2. A designated Volunteer Network Coordinator(s) will oversee and manage all the operational logistics among all the EFCs during an imminent or, if possible, unforeseeable crisis.
1. Central Information Board – There will be a central information board in the lobby area where current information about the emergency situation will be posted and updated as soon as practicable. Shareholders are also encouraged to use this information board to post notices of any neighborhood or building-related information that could help fellow shareholders.
2. Building Link – Through this technology (details to be provided shortly), the Board and Managing Agent will be able to transmit broadcast telephone, text and email messages to all shareholders using the Building Link system. Shareholders are strongly encouraged to sign up and provide their personal contact information in order to receive building-wide communications.
3. Emergency Floor Coordinators – As stated above, during an emergency, the EFCs will meet periodically to receive information that will be disseminated by them to each of their assigned floors.
D. Other Shareholder Volunteers
Management may seek to enlist other shareholders to volunteer their services on an ad hoc basis during an emergency situation. Examples of where shareholders can help include: helping staff with managing the garbage; carrying packages up and down stairs for fellow shareholders; and accompanying delivery people to shareholder apartments. The Board encourages the EFCs to coordinate with fellow shareholders in this regard.
INDIVIDUAL SHAREHOLDER PREPAREDNESS
A. Emergency Contact Information and Keys.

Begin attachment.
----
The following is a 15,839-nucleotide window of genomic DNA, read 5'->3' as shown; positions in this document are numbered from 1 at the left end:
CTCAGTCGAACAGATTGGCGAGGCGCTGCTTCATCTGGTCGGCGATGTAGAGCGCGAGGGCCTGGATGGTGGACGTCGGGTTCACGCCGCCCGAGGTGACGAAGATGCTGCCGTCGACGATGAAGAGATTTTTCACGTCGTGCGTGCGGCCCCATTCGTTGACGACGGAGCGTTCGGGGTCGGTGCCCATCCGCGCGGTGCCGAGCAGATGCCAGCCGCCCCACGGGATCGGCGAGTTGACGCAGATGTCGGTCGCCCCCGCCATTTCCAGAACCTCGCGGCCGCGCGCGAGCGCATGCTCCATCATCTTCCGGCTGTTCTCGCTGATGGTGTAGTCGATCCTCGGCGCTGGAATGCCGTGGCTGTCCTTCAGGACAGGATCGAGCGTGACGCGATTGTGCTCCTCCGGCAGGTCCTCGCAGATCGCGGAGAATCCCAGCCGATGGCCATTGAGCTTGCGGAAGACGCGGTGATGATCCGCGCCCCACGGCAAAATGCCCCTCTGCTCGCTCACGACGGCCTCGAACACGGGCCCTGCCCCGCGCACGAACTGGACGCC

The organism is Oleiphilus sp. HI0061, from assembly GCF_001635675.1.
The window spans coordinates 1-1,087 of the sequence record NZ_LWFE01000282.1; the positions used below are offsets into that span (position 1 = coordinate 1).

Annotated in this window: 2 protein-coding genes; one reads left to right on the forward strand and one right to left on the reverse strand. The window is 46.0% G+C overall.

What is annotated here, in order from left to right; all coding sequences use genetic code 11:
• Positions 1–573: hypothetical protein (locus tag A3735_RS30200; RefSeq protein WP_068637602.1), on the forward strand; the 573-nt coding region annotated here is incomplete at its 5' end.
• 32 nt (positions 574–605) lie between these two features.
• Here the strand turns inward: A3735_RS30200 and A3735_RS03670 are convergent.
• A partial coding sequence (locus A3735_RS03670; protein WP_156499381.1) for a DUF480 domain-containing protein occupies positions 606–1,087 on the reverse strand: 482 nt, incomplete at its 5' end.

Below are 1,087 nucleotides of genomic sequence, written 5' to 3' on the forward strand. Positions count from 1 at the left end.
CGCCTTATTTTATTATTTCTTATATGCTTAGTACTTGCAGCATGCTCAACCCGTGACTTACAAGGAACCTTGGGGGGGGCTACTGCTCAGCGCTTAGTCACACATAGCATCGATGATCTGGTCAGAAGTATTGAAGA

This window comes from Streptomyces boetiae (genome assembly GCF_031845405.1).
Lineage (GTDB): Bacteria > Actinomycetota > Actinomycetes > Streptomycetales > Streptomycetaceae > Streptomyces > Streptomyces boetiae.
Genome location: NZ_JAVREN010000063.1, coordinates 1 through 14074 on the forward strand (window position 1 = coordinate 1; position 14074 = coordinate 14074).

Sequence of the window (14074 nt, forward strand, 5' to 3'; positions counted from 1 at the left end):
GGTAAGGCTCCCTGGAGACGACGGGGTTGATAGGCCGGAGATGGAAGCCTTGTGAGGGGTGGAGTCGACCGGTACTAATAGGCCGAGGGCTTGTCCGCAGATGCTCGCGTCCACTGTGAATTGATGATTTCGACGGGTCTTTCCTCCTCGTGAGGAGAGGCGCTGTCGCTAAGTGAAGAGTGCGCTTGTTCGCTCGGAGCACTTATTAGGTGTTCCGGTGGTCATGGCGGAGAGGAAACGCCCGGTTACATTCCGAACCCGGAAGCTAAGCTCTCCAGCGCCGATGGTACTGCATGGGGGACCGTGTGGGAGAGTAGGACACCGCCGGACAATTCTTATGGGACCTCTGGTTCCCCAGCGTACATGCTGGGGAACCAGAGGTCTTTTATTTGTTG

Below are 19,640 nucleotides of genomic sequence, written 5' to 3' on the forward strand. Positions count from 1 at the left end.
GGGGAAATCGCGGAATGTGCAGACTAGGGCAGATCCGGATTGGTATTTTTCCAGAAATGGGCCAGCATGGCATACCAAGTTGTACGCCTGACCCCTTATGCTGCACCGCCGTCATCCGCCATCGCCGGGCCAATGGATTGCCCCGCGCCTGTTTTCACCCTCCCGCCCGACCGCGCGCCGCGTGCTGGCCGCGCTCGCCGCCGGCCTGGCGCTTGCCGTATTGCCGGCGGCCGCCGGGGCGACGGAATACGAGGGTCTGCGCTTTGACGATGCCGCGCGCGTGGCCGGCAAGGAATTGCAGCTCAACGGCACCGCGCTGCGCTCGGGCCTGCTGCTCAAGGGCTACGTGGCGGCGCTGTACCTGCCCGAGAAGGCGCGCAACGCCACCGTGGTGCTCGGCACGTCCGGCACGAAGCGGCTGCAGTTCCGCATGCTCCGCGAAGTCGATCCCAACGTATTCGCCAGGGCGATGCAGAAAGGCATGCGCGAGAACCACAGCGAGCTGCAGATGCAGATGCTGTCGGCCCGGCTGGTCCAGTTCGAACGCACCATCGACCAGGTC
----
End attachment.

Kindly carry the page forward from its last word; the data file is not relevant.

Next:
It is extremely important that Management has your emergency contact information and apartment keys in case of emergency.
1. Shareholders should record their contact information in Building Link – [BUILDING] has recently subscribed to Building Link, a secure website that, among other things, helps to capture and store emergency contact information. Management will soon be distributing information on how to sign up online. Having your contact information recorded on that site will enable Management to contact you if there is an emergency in the building or in your apartment, particularly if you are not on the premises. Examples of such emergencies include smoke alarm, fire, water leaks, etc. Furthermore, in the event of a full or partial building evacuation, it will allow Management to alert you to the status of the building and your apartment.
2. Relative/friend information – Shareholders should also provide the name and contact information for a relative or close friend who can be contacted in case you cannot be reached in the event of an emergency. This information is also needed in case you become ill and family must be informed.